As we’ve illustrated elsewhere in this month’s issue, there are numerous ways in which to sever metal of all shapes and sizes—in all shape and size manners. Whether it’s a nice, clean bandsaw cut or ragged-edge torching, the end result ultimately relies and depends upon the tool that’s used in the first place. Two things to take into consideration when acquiring specific metal-cutting tools are cost and application. For general use, an electric grinder can accomplish various tasks at a very affordable price; for more frequent use, along with the aforementioned bandsaw, a good plasma cutter will go a long way in all facets of fabrication. But with the increased applications come increased prices, obviously. It’s up to you to determine if the investment’s “worth” it or not as far as time and effort savings go.

In simple terms, this particular cutting process is achieved by mixing compressed air with an electrical charge that ultimately produces “plasma”. In stark contrast to an oxy-acetylene torch, which produces heat somewhere in the range of 5,000 degrees F, a plasma arc puts out eight times that at nearly 40,000 degrees F. Yet, at the same time, the resulting cut does not have the same affects caused by the heat as it would using a torch: minimal slag and material distortion, even with thinner metals. Furthermore, the intense heat does have the ability to burn through pretty much any surface coating, including rust (though proper surface prep is always recommended).

In the past, your average plasma cutter was roughly the same size as your MIG welder. Not anymore. Miller’s Spectrum 375 and 625 X-Treme series plasma cutters have changed the way we look at—and use—portable plasma systems by offering a powerful punch in an ultra-compact machine. Just in the last few years alone Miller has been able to reduce the physical size of their plasma cutters without having to sacrifice power output: the 375 X-Treme weighs in at a measly 18 pounds while producing a 27-amp arc capable of cutting 3/8-inch material; the 625 packs an extra 3 pounds and a cutting capacity of 5/8-inch mild steel at 40 amps (both based on a travel speed of 10 inches per minute using 230V power input).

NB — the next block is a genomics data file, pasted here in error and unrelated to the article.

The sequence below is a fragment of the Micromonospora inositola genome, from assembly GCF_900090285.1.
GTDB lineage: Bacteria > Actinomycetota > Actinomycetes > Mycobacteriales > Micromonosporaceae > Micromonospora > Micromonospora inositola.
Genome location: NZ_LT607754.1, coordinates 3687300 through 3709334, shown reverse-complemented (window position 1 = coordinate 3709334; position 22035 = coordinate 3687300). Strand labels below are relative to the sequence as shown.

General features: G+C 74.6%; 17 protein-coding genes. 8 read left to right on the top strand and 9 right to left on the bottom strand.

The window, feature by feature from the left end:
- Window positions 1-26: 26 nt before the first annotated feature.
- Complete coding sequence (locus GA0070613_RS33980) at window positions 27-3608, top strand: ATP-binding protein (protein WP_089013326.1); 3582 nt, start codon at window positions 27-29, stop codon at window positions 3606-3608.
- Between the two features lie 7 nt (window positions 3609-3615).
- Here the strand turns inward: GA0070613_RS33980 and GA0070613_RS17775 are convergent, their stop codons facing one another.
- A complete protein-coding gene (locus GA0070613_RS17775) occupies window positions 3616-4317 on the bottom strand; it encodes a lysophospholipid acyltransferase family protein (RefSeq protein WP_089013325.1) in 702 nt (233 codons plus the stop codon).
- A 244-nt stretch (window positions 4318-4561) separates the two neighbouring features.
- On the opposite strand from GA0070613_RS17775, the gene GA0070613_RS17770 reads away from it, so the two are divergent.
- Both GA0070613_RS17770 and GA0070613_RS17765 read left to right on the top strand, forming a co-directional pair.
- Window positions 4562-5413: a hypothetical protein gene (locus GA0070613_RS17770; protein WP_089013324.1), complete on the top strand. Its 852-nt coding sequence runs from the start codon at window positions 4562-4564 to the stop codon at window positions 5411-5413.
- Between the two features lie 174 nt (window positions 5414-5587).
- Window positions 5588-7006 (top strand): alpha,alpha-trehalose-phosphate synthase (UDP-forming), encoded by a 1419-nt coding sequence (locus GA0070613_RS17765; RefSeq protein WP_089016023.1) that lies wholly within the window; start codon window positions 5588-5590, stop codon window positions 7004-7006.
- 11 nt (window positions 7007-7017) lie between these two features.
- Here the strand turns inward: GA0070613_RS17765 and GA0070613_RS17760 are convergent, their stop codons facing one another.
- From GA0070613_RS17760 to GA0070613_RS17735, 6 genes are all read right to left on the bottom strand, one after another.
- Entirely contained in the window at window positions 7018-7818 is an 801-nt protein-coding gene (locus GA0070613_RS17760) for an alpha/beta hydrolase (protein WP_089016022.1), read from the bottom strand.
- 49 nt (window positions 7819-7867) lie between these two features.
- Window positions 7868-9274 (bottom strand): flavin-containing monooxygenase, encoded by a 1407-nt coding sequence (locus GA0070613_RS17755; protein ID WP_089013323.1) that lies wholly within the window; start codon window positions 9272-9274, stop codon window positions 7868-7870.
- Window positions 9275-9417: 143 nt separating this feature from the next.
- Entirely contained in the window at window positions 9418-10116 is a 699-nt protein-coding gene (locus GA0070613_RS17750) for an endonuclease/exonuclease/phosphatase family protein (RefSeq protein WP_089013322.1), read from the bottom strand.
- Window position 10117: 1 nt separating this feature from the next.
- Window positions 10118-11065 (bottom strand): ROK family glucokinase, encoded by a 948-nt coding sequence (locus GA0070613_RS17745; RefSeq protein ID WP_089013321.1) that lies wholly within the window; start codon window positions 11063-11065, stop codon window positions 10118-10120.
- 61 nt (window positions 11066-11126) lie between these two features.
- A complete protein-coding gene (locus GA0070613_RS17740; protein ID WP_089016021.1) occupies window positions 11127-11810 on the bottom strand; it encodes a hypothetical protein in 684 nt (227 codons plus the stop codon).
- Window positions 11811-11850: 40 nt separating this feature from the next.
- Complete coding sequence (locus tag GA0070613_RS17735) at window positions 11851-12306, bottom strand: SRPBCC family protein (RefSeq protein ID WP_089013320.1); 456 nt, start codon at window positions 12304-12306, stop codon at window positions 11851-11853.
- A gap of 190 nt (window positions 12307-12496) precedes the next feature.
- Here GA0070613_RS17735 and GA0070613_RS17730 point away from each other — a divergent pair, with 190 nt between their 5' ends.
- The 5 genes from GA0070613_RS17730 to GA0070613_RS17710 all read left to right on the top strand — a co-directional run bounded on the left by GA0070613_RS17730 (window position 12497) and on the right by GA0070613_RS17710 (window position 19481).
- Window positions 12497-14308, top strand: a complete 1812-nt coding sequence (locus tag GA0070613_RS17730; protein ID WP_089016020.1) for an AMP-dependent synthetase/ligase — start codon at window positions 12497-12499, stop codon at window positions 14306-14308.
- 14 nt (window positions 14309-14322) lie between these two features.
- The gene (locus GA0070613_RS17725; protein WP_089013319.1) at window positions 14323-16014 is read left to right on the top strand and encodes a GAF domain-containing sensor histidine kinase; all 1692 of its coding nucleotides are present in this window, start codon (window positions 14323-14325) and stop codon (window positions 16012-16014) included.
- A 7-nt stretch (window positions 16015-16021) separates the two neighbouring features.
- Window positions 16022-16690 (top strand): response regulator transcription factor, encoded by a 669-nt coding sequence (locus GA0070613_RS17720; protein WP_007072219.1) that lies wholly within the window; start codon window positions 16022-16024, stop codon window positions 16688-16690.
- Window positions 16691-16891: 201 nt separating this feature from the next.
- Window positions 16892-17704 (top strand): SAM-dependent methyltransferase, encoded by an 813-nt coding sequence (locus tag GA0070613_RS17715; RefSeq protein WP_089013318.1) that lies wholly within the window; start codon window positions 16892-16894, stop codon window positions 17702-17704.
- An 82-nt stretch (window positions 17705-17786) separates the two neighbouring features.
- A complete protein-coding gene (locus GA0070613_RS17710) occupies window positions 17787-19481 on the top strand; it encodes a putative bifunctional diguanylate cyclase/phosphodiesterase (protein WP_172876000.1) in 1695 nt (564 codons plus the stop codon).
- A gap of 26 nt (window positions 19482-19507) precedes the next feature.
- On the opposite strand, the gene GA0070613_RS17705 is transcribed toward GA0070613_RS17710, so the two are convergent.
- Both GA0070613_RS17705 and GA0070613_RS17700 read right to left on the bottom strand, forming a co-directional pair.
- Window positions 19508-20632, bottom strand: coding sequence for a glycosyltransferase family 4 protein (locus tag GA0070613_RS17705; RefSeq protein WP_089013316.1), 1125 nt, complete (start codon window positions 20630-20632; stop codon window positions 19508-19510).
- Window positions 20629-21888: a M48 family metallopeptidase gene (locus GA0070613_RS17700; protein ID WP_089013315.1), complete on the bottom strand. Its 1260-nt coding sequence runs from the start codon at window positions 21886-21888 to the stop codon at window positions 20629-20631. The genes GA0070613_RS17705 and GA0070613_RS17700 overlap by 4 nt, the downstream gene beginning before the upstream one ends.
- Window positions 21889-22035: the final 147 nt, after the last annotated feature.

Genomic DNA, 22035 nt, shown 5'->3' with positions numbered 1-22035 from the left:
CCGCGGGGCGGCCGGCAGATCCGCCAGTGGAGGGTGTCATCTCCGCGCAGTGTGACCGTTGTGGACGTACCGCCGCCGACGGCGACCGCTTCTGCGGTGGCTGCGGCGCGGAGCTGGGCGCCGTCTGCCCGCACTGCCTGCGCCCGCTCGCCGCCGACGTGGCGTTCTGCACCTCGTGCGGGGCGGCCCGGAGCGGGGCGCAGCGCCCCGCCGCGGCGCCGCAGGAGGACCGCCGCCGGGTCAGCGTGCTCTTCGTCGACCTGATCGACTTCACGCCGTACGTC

Both Spectrum X-Tremes feature Miller’s proprietary Multi-Voltage Plug (MVP) and internal Auto-Line circuitry, allowing the use of 115V or 230V single-phase power source without having to change anything except the plug. Simplifying matters even more, air pressure regulation is preset, meaning all you do is connect the air hose and let the machine do the rest. The only “fiddling” required for the end user is to set the power output according to the specific type and thickness of metal being cut.

Additionally, the Spectrum 625 X-Treme has a few more built-in features: Auto-Refire (reducing trigger control when cutting inconsistent-surface material, such as expanded metal), Fan-On-Demand, and automatic consumable detection (identifies consumables and adjusts accordingly).

Whether it’s sheetmetal fabrication or chassis repair (or vice versa), Miller Spectrum X-Treme plasma cutters are to hobbyist garages as microwaves are to housewives’ (and husbands’!) kitchens—they can do it all. All you need is an adequate power source and a 90- to 120-psi compressed (and filtered) air supply. And as you’ll see in this and the following chapter next issue, there’s a whole lot more to plasma cutting than you may think.

SOURCE
Miller Electric
1635 W. Spencer Street
Appleton
WI  54912
920-734-9821
http://www.millerwelds.com